Ispent the days following the recent Quebec election in Norfolk, UK, with a bunch of academics and journalists, and tried to raise the alarms set off by the return of the Parti Québécois to power.
“Actual secession is not on the table—yet—but there are worrying trends in culture and language policy,” I told them. “And they took down the Maple Leaf in the assembly.”
“Is it true that Canada’s economy has actually been okay since 2008? ” the English wanted to know.
“Pauline Marois will certainly make Stephen Harper’s life miserable,” I said. “Will Thomas Mulcair and his sizable Quebec caucus skew federalist, or see PQ sympathy as a way to undermine the Conservatives in Ottawa? ”
“What’s the population of Canada anyway? ”
“This business about veils and religious symbols is ominous,” I went on. “You sometimes feel the rumble of nascent racism in Quebec. And the police are practically paramilitary.”
“Is the median family income higher there than in the States? ”
“And then there are all the structural problems,” I insisted. “Crumbling infrastructure, high dropout rates in schools, underfunded universities, corrupt businesses, and a shrinking tax base. People say Quebec is the Greece of Canada. You know, Greece? ”
“Hey, do you get to vote in the American election? ”
Some international perspective is all it takes to remind you that the only thing more boring to the world than the enduring mystery of Canadian identity is the eternal question of Quebec’s future. But I am old enough to remember a time when Quebec separatists offered the closest thing Canada had to serious political violence. The very existence of the Front de libération du Québec served to satisfy the “issue envy,” as Mordecai Richler called it, that ever afflicts peaceable, well-ordered Canadians when they view gritty world affairs. Our very own terrorists! Suck on that, America!
When robots get too close for comfort
In June 2011, the Japanese pop group AKB48 announced a new member, Aimi Eguchi. Weekly Playboy named her the “ultimate love bomb,” and fans clamoured over her childlike beauty—all wide eyes and flawless skin. But there was something uncanny about the pop star. It was soon revealed that she was a digital composite of facial features from six other AKB48 members. Eguchi had elicited what the Japanese call shinwakan, or the affinity one human being feels for another. In a landmark essay published in 1970, roboticist Masahiro Mori warned that replicas can go only so far in eliciting shinwakan: robots that mimic blinking and breathing are more likely to cause repulsion. To underscore his point, Mori plotted a graph with an “uncanny valley” to illustrate our plummeting shinwakan as we realize that the android fails to share our human experience and emotions.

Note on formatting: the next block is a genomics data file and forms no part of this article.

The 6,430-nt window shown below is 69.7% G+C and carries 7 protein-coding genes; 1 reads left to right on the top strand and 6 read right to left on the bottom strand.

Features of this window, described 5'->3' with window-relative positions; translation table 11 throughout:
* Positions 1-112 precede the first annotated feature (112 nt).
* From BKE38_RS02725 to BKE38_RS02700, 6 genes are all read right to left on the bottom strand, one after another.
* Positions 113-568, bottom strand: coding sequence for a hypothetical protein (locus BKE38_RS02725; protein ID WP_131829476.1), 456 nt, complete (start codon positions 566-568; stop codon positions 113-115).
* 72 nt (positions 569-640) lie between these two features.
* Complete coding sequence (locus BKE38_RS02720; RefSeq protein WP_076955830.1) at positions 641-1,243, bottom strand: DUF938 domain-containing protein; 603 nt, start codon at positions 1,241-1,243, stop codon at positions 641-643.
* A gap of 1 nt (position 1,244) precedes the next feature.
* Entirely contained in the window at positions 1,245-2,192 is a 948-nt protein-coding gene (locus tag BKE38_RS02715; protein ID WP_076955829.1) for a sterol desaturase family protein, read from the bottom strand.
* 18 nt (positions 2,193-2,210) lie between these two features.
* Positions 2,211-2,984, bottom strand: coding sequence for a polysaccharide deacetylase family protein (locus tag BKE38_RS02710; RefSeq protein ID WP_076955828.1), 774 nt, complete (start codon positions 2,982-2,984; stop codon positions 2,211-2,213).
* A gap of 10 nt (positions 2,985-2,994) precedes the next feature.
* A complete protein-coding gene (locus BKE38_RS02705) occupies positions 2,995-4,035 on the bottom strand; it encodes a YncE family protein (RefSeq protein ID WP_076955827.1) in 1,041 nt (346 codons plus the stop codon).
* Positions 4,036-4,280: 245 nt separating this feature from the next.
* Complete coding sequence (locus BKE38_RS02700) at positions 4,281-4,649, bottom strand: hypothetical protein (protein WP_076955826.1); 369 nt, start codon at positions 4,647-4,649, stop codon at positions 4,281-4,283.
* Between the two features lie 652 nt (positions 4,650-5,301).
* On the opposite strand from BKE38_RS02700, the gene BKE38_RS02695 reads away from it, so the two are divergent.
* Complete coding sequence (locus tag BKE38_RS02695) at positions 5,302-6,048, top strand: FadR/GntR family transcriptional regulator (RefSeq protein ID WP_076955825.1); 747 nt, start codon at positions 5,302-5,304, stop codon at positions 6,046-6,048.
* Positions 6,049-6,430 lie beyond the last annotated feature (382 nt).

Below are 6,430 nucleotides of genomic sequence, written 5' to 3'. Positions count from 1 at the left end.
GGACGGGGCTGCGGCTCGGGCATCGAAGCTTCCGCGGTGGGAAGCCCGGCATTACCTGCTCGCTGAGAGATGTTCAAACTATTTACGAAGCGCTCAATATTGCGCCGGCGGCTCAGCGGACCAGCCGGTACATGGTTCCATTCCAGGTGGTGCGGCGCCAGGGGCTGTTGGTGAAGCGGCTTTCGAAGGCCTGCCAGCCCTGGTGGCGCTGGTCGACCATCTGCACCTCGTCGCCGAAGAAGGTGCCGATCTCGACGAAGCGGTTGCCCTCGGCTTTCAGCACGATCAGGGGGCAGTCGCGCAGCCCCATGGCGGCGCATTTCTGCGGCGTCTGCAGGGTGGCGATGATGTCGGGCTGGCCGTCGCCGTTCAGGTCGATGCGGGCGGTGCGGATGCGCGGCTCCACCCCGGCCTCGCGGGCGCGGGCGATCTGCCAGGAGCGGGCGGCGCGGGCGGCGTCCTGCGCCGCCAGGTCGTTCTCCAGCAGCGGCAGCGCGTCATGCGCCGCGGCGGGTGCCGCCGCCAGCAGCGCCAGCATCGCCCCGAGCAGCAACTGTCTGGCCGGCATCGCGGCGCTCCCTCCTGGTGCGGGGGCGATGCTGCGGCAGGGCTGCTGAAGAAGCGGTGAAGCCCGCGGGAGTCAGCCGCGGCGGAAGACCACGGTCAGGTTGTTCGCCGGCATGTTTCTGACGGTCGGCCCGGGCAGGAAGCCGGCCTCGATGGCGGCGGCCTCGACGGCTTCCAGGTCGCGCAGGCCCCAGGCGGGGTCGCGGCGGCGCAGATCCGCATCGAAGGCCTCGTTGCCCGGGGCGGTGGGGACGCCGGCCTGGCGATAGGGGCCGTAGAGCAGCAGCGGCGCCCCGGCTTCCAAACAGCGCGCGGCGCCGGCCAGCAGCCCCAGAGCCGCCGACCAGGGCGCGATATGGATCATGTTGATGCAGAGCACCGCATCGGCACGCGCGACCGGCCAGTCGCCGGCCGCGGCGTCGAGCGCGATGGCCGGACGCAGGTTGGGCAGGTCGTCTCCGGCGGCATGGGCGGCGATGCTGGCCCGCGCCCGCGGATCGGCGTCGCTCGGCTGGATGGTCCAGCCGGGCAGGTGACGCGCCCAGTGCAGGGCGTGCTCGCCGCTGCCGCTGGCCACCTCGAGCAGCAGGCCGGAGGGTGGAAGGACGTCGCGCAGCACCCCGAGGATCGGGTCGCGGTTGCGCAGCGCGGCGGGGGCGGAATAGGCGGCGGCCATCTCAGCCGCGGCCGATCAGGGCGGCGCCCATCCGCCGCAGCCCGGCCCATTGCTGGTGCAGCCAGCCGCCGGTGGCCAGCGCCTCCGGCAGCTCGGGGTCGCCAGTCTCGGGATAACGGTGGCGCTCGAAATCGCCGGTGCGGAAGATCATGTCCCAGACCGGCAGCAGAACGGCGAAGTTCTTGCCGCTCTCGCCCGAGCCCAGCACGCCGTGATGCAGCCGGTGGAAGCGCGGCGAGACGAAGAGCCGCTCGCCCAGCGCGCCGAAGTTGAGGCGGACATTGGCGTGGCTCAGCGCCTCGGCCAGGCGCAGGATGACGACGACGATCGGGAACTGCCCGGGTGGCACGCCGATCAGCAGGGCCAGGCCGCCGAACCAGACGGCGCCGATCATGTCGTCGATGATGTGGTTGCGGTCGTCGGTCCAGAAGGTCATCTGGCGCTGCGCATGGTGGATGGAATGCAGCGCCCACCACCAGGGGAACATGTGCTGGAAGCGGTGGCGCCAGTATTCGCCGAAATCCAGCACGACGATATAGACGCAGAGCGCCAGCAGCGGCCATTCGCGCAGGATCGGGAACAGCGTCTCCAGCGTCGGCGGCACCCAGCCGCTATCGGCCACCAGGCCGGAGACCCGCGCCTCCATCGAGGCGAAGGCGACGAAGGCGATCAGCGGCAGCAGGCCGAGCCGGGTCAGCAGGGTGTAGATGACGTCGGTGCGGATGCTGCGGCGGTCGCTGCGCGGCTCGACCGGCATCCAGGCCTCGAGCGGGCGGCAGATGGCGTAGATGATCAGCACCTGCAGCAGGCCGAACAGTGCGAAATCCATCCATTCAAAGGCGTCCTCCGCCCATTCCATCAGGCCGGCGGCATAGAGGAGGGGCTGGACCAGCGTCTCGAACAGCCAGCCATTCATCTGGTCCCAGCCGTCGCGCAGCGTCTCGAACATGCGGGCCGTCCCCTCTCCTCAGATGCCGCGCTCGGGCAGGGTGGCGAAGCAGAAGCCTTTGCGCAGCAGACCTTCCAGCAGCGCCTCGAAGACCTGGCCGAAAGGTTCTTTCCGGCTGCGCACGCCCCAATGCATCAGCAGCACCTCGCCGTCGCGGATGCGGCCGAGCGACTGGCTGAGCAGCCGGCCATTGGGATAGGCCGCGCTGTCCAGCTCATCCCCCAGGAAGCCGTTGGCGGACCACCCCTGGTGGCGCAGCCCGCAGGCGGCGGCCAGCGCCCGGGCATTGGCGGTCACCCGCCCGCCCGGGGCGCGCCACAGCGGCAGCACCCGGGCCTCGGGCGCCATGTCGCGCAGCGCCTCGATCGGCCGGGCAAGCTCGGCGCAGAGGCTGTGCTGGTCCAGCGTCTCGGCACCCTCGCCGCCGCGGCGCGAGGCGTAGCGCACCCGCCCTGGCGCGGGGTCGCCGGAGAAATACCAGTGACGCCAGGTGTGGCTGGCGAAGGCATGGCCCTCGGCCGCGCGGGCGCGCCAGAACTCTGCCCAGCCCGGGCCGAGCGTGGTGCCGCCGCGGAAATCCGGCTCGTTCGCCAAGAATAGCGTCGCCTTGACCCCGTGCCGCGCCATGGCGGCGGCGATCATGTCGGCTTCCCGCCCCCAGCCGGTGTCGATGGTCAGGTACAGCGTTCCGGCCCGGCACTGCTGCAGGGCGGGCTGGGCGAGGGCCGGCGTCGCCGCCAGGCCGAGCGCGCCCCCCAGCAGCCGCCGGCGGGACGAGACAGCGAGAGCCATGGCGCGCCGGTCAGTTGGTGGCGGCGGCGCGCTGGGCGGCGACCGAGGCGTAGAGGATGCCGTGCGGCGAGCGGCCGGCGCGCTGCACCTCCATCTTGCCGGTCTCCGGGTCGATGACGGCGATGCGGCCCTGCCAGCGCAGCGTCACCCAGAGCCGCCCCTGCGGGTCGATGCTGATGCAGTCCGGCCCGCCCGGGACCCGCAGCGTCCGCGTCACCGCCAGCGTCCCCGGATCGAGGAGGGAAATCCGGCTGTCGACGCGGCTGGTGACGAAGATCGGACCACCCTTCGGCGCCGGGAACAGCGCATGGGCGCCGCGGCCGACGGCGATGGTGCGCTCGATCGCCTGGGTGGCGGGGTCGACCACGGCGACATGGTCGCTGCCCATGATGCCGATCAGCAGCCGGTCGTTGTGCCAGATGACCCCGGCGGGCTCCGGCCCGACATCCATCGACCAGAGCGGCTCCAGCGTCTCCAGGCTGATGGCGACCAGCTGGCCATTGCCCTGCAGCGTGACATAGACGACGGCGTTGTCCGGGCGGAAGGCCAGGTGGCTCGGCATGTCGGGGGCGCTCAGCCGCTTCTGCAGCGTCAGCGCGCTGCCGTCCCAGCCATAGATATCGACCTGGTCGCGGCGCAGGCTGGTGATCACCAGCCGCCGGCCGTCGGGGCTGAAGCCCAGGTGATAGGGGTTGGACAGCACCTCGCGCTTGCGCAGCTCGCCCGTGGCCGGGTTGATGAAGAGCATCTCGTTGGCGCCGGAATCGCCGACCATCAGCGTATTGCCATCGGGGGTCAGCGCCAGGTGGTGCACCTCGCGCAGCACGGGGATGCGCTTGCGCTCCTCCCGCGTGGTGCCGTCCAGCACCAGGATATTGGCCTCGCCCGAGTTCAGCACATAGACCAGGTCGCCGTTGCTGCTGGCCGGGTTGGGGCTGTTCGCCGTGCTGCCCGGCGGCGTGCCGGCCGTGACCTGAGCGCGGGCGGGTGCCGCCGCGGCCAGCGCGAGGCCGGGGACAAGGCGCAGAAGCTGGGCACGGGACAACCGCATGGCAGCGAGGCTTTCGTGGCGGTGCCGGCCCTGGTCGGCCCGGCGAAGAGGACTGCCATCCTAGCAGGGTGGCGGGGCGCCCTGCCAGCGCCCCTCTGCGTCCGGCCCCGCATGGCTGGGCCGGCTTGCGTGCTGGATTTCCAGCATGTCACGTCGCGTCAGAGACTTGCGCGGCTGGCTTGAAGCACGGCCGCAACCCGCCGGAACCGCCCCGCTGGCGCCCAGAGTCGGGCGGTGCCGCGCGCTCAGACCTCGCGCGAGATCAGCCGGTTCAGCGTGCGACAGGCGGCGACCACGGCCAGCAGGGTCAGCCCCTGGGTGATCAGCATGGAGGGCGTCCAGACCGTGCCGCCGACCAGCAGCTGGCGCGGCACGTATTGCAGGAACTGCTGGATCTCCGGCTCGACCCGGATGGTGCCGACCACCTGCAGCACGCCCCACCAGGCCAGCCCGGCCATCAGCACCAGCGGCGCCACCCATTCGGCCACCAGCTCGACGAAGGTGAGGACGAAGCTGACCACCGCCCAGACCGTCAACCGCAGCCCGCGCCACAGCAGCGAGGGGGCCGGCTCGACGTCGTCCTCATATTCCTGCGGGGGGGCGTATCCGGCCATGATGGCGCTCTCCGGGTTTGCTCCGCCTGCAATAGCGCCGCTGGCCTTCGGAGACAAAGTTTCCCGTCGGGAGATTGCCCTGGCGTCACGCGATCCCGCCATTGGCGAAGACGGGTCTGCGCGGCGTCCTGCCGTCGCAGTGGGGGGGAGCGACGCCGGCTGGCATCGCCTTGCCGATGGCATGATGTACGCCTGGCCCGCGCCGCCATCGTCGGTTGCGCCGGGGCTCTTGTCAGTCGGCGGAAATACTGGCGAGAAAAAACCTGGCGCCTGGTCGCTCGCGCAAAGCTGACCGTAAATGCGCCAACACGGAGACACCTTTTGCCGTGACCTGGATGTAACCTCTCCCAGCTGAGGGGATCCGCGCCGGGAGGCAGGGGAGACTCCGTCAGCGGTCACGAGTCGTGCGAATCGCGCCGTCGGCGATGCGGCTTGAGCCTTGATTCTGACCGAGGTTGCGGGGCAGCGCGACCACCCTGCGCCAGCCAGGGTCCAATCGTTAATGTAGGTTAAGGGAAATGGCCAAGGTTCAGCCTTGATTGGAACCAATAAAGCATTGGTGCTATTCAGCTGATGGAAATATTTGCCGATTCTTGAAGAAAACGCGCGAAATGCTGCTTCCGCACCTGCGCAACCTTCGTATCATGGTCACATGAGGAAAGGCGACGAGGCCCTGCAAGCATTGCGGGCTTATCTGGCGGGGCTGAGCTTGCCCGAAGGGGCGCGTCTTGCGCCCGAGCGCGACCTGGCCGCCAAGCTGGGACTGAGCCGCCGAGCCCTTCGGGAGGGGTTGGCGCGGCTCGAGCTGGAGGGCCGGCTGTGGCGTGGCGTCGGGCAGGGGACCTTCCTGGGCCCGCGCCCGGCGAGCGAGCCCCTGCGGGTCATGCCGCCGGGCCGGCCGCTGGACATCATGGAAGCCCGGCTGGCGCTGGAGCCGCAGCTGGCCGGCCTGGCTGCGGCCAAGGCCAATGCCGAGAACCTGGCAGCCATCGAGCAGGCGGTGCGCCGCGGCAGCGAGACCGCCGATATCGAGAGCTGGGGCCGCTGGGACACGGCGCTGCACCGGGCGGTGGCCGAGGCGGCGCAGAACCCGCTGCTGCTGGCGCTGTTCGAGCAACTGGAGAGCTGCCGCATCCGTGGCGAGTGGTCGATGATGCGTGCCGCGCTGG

After the 1970s, violent separatism receded into the reaches of comic reference, as in the original Die Hard movie, where terrorist-thief Hans Gruber (Alan Rickman) demands freedom for his imprisoned “Liberté du Québec” comrades; or in David Foster Wallace’s Infinite Jest, where the FLQ plays a recurring role in corporatized near-future America.
Northrop Frye used to argue that within Canadian society there were multiple distinct societies—Maritime, Prairie, West Coast—all with separatist tendencies. Quebec must be understood, he said, as just another customer demanding special service at the federal saloon. This is clearly not true now, if it ever was. Quebec’s sense of difference won’t go away, and it surely accounts for the eerie experience many non-Quebecers have when they visit the province; the sense, when you cross the provincial line, that not just the rest of Canada but somehow the rest of the world falls away into a void of indifferent elsewhereness. It’s unsettling but exhilarating, because within this force field of difference anything seems possible.